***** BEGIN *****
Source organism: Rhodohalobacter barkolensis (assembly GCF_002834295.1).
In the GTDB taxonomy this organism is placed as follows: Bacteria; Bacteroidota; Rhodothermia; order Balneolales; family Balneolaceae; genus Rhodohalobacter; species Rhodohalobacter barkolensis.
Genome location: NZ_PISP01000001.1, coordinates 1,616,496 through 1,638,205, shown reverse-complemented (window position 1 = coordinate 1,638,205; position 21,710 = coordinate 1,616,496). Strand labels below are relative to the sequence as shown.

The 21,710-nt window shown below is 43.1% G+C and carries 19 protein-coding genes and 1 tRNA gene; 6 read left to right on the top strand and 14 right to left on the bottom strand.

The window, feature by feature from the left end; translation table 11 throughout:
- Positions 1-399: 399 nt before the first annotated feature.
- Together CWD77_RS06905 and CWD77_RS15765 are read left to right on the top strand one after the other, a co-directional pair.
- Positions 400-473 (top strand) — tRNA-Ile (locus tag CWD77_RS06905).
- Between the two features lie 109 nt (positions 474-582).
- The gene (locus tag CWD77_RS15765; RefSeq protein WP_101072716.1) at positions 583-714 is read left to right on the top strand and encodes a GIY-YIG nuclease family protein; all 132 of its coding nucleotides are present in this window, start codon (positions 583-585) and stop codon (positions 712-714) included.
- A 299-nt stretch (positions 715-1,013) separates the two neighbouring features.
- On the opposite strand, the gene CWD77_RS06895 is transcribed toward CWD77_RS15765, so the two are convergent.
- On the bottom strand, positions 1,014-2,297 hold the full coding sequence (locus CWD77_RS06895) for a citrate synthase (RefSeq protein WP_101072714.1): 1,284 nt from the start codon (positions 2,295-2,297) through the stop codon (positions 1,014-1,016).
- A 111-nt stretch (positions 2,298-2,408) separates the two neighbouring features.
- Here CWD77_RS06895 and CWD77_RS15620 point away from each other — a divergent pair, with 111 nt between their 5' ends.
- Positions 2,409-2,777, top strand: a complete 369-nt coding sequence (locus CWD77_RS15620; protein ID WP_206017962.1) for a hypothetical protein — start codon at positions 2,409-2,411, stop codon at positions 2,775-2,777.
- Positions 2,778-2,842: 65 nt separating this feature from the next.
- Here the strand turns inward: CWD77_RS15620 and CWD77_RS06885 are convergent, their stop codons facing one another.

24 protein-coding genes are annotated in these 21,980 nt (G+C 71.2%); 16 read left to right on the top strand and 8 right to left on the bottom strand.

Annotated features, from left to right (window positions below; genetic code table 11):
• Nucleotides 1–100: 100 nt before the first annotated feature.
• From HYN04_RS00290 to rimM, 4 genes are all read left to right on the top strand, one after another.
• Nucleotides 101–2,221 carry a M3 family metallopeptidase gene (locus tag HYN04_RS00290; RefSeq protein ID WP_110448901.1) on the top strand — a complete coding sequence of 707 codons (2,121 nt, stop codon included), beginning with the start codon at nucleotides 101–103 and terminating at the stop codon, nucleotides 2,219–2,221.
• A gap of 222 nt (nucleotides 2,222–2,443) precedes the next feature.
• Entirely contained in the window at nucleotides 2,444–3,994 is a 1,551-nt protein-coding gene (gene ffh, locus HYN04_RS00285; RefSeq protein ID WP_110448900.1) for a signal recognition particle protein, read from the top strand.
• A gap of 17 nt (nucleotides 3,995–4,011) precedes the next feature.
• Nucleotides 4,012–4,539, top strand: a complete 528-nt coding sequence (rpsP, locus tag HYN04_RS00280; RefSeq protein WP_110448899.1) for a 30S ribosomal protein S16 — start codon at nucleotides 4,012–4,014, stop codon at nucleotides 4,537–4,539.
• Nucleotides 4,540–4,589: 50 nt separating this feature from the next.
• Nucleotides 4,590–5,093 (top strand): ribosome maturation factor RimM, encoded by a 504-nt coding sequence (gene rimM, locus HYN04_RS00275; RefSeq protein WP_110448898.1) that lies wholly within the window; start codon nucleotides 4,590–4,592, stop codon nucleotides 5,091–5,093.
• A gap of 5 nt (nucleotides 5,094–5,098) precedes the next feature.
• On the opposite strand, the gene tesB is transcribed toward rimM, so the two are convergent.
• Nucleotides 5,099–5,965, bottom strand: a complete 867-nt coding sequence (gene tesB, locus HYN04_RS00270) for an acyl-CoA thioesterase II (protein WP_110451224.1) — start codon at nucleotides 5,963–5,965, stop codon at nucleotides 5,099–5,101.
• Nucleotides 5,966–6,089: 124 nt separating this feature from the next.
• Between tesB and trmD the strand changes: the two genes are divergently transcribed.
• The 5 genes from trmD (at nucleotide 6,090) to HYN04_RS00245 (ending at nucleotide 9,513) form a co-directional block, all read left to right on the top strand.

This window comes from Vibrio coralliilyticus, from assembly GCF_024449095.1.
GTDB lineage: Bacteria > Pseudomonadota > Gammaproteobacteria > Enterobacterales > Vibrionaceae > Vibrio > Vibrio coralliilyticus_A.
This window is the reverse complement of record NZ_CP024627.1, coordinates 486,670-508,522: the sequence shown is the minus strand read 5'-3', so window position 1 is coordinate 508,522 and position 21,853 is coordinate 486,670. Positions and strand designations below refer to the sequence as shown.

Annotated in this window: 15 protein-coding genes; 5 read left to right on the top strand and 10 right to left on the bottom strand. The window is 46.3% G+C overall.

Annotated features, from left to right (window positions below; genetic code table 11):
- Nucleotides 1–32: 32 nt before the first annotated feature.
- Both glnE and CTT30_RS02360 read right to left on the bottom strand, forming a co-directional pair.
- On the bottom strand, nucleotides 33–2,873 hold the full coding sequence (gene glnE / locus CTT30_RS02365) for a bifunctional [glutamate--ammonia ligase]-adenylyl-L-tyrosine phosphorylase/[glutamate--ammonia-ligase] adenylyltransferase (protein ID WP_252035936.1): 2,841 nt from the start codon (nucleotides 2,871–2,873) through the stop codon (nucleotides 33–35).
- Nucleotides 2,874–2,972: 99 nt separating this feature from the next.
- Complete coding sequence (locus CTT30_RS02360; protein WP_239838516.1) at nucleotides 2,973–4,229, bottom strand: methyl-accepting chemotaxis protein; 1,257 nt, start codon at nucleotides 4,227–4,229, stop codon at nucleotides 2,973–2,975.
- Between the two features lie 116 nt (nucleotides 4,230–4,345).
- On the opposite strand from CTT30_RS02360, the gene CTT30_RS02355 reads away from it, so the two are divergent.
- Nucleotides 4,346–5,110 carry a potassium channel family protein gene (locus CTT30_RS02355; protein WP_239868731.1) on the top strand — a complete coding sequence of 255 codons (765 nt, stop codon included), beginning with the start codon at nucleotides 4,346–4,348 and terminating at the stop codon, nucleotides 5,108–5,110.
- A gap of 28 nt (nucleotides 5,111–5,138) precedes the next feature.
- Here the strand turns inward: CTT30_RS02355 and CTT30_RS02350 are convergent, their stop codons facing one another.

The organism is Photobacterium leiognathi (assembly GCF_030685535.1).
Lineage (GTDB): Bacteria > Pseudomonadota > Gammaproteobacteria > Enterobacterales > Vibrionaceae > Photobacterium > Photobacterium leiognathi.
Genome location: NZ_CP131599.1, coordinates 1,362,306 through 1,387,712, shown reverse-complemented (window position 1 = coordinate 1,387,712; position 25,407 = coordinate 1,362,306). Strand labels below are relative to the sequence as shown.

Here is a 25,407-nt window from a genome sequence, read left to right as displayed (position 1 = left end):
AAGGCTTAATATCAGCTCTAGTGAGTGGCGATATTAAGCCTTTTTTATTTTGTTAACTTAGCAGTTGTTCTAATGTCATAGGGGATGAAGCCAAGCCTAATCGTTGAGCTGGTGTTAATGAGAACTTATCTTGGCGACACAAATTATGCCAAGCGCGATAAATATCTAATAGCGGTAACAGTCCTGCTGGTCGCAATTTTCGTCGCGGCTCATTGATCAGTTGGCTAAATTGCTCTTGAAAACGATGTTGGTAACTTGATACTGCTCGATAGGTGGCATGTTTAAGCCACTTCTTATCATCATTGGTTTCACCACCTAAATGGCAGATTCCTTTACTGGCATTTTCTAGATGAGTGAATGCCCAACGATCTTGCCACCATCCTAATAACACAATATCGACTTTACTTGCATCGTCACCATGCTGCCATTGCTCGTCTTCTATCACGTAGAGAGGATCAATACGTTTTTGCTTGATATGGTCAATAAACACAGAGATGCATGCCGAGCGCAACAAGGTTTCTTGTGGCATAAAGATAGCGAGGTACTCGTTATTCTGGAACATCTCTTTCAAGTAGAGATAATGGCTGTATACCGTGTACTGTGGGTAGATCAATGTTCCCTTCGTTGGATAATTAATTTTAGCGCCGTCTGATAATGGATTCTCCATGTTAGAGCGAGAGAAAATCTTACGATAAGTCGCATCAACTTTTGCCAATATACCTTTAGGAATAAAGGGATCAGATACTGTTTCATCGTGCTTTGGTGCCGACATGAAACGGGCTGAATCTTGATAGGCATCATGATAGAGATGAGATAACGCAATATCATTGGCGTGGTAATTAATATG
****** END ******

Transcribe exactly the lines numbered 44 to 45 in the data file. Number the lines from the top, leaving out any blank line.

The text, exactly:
- Nucleotides 2,874–2,972: 99 nt separating this feature from the next.
- Complete coding sequence (locus CTT30_RS02360; protein WP_239838516.1) at nucleotides 2,973–4,229, bottom strand: methyl-accepting chemotaxis protein; 1,257 nt, start codon at nucleotides 4,227–4,229, stop codon at nucleotides 2,973–2,975.